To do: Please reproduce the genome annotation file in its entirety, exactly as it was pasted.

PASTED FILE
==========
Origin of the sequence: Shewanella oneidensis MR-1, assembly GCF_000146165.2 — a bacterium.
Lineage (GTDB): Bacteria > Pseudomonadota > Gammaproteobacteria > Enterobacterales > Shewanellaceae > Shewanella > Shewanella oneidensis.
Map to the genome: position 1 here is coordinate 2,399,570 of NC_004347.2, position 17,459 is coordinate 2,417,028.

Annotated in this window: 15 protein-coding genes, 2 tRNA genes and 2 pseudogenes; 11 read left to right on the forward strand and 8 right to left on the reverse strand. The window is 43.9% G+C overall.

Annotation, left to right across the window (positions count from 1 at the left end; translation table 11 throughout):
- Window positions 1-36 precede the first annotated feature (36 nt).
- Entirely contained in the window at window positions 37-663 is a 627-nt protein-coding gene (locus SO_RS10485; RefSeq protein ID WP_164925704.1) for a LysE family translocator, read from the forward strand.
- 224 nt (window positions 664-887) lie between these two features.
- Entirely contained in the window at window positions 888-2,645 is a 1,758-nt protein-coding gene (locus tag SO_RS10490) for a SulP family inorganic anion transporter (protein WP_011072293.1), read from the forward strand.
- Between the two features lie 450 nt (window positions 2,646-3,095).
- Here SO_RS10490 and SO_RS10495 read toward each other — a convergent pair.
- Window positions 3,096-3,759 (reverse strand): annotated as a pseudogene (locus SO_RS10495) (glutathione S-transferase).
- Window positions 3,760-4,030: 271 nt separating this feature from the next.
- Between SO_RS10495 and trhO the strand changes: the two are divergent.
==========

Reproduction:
Origin of the sequence: Shewanella oneidensis MR-1, assembly GCF_000146165.2 — a bacterium.
Lineage (GTDB): Bacteria > Pseudomonadota > Gammaproteobacteria > Enterobacterales > Shewanellaceae > Shewanella > Shewanella oneidensis.
Map to the genome: position 1 here is coordinate 2,399,570 of NC_004347.2, position 17,459 is coordinate 2,417,028.

Annotated in this window: 15 protein-coding genes, 2 tRNA genes and 2 pseudogenes; 11 read left to right on the forward strand and 8 right to left on the reverse strand. The window is 43.9% G+C overall.

Annotation, left to right across the window (positions count from 1 at the left end; translation table 11 throughout):
- Window positions 1-36 precede the first annotated feature (36 nt).
- Entirely contained in the window at window positions 37-663 is a 627-nt protein-coding gene (locus SO_RS10485; RefSeq protein ID WP_164925704.1) for a LysE family translocator, read from the forward strand.
- 224 nt (window positions 664-887) lie between these two features.
- Entirely contained in the window at window positions 888-2,645 is a 1,758-nt protein-coding gene (locus tag SO_RS10490) for a SulP family inorganic anion transporter (protein WP_011072293.1), read from the forward strand.
- Between the two features lie 450 nt (window positions 2,646-3,095).
- Here SO_RS10490 and SO_RS10495 read toward each other — a convergent pair.
- Window positions 3,096-3,759 (reverse strand): annotated as a pseudogene (locus SO_RS10495) (glutathione S-transferase).
- Window positions 3,760-4,030: 271 nt separating this feature from the next.
- Between SO_RS10495 and trhO the strand changes: the two are divergent.